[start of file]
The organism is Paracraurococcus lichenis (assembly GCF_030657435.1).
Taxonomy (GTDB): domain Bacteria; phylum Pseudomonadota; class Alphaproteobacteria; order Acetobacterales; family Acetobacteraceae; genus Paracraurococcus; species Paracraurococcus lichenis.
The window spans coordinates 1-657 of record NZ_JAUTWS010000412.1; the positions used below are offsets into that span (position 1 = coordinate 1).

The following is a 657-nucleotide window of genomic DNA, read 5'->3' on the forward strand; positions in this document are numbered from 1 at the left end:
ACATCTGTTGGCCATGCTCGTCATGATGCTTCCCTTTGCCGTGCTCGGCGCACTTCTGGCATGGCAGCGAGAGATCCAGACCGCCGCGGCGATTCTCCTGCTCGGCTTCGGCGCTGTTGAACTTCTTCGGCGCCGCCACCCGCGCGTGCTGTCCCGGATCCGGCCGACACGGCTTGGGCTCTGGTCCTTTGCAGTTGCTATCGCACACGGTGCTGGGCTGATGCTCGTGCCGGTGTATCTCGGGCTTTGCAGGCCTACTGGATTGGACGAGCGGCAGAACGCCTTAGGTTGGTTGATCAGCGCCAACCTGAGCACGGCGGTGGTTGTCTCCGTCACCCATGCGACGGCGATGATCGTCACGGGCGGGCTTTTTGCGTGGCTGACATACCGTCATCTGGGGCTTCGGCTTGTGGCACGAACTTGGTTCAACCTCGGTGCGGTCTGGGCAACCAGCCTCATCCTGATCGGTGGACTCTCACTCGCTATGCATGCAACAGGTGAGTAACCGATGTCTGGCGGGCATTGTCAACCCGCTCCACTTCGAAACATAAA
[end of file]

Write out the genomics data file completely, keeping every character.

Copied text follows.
The organism is Paracraurococcus lichenis (assembly GCF_030657435.1).
Taxonomy (GTDB): domain Bacteria; phylum Pseudomonadota; class Alphaproteobacteria; order Acetobacterales; family Acetobacteraceae; genus Paracraurococcus; species Paracraurococcus lichenis.
The window spans coordinates 1-657 of record NZ_JAUTWS010000412.1; the positions used below are offsets into that span (position 1 = coordinate 1).

The following is a 657-nucleotide window of genomic DNA, read 5'->3' on the forward strand; positions in this document are numbered from 1 at the left end:
ACATCTGTTGGCCATGCTCGTCATGATGCTTCCCTTTGCCGTGCTCGGCGCACTTCTGGCATGGCAGCGAGAGATCCAGACCGCCGCGGCGATTCTCCTGCTCGGCTTCGGCGCTGTTGAACTTCTTCGGCGCCGCCACCCGCGCGTGCTGTCCCGGATCCGGCCGACACGGCTTGGGCTCTGGTCCTTTGCAGTTGCTATCGCACACGGTGCTGGGCTGATGCTCGTGCCGGTGTATCTCGGGCTTTGCAGGCCTACTGGATTGGACGAGCGGCAGAACGCCTTAGGTTGGTTGATCAGCGCCAACCTGAGCACGGCGGTGGTTGTCTCCGTCACCCATGCGACGGCGATGATCGTCACGGGCGGGCTTTTTGCGTGGCTGACATACCGTCATCTGGGGCTTCGGCTTGTGGCACGAACTTGGTTCAACCTCGGTGCGGTCTGGGCAACCAGCCTCATCCTGATCGGTGGACTCTCACTCGCTATGCATGCAACAGGTGAGTAACCGATGTCTGGCGGGCATTGTCAACCCGCTCCACTTCGAAACATAAA